Observer: Supreme Court Leaves Intact New Delaware Law That Expands Disclosure (In the News)

Jeff Brindle

On June 28, 2016, the High Court refused to hear an appeal in Delaware Strong Families v. Matthew Denn, Attorney General of Delaware.

In denying certiorari, the tribunal let stand a ruling by the Third Circuit Court of Appeals, which upheld Delaware’s disclosure of “third party advertisements.”

Delaware’s Election Disclosure Act requires any non-candidate or political party organization to file a “third party advertisement” report if more than $500 is spent on electioneering communications…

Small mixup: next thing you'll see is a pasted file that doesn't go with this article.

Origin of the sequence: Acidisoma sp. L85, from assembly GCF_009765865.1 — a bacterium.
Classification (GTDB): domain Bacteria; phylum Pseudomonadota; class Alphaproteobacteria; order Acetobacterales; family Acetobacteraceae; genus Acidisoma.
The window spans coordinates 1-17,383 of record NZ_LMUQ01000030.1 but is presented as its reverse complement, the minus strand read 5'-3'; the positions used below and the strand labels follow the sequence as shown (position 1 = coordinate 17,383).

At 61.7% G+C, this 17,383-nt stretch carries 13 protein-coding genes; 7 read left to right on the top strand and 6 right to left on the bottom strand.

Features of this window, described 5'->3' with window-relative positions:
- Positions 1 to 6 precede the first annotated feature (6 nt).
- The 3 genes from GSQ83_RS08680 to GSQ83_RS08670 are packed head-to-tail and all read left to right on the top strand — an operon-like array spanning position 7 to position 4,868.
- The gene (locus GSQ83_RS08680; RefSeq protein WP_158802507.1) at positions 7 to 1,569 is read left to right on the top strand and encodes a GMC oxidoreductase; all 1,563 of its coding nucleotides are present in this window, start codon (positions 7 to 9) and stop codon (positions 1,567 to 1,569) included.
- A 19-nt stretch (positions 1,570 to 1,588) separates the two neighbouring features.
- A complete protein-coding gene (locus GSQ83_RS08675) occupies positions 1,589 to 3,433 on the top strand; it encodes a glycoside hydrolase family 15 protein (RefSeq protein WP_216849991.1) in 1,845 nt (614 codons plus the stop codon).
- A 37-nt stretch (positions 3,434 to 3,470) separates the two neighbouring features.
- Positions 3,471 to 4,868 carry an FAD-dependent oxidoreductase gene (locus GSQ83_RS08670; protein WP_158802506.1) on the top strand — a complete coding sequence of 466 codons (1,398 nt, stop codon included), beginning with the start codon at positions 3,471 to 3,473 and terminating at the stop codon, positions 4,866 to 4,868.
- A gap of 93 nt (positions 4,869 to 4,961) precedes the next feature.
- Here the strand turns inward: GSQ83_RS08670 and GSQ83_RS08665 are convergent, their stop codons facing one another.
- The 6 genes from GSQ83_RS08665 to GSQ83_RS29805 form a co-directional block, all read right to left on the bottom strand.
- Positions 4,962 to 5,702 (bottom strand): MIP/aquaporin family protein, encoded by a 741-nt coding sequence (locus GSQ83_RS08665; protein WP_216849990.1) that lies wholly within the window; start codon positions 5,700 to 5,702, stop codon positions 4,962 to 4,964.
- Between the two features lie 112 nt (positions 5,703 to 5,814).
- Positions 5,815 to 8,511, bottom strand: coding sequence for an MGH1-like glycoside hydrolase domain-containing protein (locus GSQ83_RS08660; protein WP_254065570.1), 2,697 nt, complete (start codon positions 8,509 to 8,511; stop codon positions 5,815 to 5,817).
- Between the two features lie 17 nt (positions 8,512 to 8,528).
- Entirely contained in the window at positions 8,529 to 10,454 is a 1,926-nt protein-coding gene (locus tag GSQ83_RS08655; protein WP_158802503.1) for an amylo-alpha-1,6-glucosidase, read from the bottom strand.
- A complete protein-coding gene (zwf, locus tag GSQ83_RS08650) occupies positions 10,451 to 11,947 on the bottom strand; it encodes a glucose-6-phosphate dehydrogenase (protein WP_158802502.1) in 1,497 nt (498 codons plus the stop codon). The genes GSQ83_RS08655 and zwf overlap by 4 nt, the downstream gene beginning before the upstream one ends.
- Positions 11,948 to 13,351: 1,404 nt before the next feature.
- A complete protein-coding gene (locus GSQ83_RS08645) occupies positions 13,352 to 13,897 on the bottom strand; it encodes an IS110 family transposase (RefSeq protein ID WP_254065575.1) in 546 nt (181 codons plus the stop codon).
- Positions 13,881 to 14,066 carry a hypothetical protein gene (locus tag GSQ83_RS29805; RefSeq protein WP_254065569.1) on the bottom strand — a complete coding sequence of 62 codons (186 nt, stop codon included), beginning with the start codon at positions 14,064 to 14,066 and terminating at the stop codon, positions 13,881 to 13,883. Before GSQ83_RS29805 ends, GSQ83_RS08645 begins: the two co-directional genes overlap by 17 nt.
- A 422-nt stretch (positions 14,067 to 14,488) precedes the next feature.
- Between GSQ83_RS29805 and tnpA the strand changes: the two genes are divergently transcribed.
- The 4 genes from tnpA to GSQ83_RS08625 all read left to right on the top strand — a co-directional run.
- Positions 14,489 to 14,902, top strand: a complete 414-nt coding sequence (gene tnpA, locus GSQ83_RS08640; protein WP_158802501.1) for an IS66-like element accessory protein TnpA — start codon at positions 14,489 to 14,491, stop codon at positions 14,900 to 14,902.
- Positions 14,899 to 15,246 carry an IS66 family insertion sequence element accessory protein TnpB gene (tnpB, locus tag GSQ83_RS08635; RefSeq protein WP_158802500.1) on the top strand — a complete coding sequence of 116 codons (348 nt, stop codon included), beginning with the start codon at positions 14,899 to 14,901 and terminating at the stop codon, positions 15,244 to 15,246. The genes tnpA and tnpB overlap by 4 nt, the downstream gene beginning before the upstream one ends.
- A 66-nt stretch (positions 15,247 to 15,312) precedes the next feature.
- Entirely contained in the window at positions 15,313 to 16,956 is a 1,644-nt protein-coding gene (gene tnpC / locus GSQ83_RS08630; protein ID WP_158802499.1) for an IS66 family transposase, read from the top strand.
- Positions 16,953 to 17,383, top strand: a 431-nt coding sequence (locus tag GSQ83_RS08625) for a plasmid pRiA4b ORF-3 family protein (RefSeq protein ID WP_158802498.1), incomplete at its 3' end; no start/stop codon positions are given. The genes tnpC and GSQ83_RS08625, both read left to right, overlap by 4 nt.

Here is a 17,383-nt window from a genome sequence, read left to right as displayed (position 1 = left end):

One highly unusual aspect of the case is that it applied the disclosure requirements to a 501(c)3 group, which is considered a charity under IRS law. In the past, such groups have avoided disclosure rules.

The appeals judges stated: “…we conclude that it is the conduct of the organization, rather than an organization’s status with the Internal Revenue Service, that determines whether it makes communications subject to the (Delaware) Act.”

Although US Supreme Court Justices Clarence Thomas and Samuel Alito would have granted certiorari, the majority of justices agreed with the Appeals Court’s ruling in favor of disclosure, even in the case of a voter guide.

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The Center for Competitive Politics is now the Institute for Free Speech.